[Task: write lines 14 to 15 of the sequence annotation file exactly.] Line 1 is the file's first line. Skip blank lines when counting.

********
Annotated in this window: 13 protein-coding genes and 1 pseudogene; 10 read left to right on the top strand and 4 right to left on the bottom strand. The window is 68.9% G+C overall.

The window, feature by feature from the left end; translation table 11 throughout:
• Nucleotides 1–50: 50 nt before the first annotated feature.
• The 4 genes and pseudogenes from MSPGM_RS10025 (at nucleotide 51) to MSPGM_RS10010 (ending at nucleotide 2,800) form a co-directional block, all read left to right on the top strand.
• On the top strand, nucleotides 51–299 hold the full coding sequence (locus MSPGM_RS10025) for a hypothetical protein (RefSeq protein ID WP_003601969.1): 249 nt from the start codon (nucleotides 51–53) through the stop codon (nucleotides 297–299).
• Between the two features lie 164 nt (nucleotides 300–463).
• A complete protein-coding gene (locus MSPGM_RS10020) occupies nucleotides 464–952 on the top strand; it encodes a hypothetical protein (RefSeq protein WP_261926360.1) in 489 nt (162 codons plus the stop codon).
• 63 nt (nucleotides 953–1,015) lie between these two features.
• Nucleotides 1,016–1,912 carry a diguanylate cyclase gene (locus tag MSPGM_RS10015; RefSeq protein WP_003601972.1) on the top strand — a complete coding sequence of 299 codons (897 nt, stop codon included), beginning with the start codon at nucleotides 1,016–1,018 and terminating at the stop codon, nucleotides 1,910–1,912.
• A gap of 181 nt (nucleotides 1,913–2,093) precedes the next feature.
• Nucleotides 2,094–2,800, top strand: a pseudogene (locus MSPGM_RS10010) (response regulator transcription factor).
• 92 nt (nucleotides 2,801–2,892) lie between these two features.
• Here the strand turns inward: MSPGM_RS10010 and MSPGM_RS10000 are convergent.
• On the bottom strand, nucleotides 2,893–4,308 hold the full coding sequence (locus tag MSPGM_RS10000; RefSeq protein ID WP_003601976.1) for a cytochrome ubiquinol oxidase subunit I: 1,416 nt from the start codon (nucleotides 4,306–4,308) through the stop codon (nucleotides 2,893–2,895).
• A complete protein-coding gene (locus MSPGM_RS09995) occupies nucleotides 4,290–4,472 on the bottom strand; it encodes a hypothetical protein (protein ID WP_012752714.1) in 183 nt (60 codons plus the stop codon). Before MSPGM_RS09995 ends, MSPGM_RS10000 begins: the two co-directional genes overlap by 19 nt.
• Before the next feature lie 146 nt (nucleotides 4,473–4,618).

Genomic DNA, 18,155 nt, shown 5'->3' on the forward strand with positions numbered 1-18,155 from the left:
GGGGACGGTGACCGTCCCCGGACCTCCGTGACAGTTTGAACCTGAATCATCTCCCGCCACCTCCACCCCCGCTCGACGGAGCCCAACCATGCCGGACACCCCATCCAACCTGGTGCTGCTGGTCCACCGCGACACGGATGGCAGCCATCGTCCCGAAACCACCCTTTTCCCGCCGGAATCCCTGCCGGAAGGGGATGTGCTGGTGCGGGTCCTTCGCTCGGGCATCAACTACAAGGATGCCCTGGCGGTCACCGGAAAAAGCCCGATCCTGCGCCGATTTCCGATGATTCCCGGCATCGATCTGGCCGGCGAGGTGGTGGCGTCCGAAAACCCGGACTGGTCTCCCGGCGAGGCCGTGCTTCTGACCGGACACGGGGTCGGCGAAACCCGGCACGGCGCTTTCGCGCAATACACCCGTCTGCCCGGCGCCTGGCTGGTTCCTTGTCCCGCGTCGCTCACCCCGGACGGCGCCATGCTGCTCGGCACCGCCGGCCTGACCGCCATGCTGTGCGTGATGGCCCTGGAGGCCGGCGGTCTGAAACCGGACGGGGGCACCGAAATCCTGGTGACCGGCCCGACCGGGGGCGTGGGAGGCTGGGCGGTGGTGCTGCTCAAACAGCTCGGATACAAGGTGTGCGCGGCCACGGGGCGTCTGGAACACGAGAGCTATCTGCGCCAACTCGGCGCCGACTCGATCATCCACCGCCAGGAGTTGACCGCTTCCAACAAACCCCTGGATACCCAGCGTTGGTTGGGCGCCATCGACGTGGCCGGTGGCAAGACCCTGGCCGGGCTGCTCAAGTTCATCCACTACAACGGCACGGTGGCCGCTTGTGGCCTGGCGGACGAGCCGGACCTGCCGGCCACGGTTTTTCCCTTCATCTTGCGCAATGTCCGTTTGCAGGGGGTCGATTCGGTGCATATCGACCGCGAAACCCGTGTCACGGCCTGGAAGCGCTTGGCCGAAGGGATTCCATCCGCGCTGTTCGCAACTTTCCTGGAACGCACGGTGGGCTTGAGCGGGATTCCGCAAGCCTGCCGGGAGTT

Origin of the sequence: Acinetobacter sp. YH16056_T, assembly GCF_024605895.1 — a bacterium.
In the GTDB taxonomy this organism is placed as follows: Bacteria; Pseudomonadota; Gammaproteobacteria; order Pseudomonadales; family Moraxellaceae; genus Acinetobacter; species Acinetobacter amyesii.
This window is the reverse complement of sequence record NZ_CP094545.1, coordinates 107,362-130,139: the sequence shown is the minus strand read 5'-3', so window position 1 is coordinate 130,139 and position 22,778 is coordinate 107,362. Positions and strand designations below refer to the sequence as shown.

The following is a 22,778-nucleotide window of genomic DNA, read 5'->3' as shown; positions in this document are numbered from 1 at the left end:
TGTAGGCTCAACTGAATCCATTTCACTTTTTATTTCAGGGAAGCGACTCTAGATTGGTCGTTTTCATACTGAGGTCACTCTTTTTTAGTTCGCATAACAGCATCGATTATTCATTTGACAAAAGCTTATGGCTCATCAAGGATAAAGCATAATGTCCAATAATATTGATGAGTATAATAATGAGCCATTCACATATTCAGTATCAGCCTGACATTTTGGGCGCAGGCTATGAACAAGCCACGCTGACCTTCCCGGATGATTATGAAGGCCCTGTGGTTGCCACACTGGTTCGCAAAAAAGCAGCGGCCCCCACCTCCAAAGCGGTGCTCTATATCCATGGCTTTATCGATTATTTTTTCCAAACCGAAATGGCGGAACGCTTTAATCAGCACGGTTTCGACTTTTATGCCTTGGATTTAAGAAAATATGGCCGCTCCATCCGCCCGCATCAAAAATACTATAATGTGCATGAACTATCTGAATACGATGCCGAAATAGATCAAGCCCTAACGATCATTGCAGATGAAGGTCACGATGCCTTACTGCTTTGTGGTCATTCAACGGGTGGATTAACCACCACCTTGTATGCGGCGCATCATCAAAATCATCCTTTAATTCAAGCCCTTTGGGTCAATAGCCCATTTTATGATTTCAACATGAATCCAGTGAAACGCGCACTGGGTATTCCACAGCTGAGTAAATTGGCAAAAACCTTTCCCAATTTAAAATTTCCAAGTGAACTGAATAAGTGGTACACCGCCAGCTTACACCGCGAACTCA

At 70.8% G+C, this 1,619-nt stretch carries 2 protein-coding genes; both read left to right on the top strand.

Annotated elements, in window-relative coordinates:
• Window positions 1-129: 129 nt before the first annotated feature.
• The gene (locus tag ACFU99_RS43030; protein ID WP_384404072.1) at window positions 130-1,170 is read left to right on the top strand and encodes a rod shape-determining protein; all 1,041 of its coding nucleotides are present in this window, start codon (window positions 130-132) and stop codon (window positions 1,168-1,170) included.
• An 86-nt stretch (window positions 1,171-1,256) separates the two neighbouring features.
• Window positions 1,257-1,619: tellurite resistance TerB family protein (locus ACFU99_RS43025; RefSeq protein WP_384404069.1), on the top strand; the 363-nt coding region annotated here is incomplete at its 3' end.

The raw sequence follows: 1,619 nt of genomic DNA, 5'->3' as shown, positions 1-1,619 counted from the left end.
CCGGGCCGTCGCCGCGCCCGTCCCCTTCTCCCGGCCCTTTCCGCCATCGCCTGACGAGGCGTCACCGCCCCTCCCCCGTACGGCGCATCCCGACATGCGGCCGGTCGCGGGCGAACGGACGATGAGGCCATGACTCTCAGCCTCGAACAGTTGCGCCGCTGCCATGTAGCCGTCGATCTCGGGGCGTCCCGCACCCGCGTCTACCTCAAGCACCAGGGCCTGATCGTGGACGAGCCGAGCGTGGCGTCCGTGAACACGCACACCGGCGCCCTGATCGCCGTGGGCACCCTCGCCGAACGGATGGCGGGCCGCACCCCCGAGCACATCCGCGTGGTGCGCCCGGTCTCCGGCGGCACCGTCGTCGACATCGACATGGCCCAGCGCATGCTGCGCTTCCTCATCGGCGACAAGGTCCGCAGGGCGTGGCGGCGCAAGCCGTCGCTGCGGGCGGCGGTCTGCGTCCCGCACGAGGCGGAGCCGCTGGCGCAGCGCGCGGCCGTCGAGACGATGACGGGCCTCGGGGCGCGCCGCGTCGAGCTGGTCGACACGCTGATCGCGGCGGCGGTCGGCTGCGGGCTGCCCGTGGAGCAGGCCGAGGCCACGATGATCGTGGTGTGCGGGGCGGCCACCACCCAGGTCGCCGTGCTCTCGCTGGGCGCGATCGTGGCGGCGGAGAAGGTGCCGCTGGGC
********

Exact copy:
• On the bottom strand, nucleotides 2,893–4,308 hold the full coding sequence (locus tag MSPGM_RS10000; RefSeq protein ID WP_003601976.1) for a cytochrome ubiquinol oxidase subunit I: 1,416 nt from the start codon (nucleotides 4,306–4,308) through the stop codon (nucleotides 2,893–2,895).
• A complete protein-coding gene (locus MSPGM_RS09995) occupies nucleotides 4,290–4,472 on the bottom strand; it encodes a hypothetical protein (protein ID WP_012752714.1) in 183 nt (60 codons plus the stop codon). Before MSPGM_RS09995 ends, MSPGM_RS10000 begins: the two co-directional genes overlap by 19 nt.